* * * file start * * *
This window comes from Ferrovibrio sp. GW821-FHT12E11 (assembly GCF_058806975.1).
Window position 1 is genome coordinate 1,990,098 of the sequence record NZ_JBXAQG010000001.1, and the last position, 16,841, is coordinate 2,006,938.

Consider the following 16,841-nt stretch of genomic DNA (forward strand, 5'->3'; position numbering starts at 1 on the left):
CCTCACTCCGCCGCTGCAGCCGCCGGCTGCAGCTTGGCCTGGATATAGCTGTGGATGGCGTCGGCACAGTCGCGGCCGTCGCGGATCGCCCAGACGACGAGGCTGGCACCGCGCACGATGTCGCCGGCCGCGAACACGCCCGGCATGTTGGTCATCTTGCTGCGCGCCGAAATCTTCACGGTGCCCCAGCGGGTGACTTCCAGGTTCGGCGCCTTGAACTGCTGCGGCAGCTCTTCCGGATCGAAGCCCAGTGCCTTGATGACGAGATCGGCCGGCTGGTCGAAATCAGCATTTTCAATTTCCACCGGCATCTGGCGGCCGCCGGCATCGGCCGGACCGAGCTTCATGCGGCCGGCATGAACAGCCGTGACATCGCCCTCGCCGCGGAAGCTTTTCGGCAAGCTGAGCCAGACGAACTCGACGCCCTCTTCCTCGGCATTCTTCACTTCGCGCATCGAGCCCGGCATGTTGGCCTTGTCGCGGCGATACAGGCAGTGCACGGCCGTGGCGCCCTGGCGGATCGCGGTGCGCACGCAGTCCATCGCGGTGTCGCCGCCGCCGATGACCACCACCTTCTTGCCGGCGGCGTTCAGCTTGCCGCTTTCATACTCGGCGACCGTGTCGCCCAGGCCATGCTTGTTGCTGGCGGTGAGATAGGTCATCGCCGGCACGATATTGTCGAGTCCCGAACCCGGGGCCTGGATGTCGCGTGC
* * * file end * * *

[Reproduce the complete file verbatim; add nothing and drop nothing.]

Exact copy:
This window comes from Ferrovibrio sp. GW821-FHT12E11 (assembly GCF_058806975.1).
Window position 1 is genome coordinate 1,990,098 of the sequence record NZ_JBXAQG010000001.1, and the last position, 16,841, is coordinate 2,006,938.

Consider the following 16,841-nt stretch of genomic DNA (forward strand, 5'->3'; position numbering starts at 1 on the left):
CCTCACTCCGCCGCTGCAGCCGCCGGCTGCAGCTTGGCCTGGATATAGCTGTGGATGGCGTCGGCACAGTCGCGGCCGTCGCGGATCGCCCAGACGACGAGGCTGGCACCGCGCACGATGTCGCCGGCCGCGAACACGCCCGGCATGTTGGTCATCTTGCTGCGCGCCGAAATCTTCACGGTGCCCCAGCGGGTGACTTCCAGGTTCGGCGCCTTGAACTGCTGCGGCAGCTCTTCCGGATCGAAGCCCAGTGCCTTGATGACGAGATCGGCCGGCTGGTCGAAATCAGCATTTTCAATTTCCACCGGCATCTGGCGGCCGCCGGCATCGGCCGGACCGAGCTTCATGCGGCCGGCATGAACAGCCGTGACATCGCCCTCGCCGCGGAAGCTTTTCGGCAAGCTGAGCCAGACGAACTCGACGCCCTCTTCCTCGGCATTCTTCACTTCGCGCATCGAGCCCGGCATGTTGGCCTTGTCGCGGCGATACAGGCAGTGCACGGCCGTGGCGCCCTGGCGGATCGCGGTGCGCACGCAGTCCATCGCGGTGTCGCCGCCGCCGATGACCACCACCTTCTTGCCGGCGGCGTTCAGCTTGCCGCTTTCATACTCGGCGACCGTGTCGCCCAGGCCATGCTTGTTGCTGGCGGTGAGATAGGTCATCGCCGGCACGATATTGTCGAGTCCCGAACCCGGGGCCTGGATGTCGCGTGC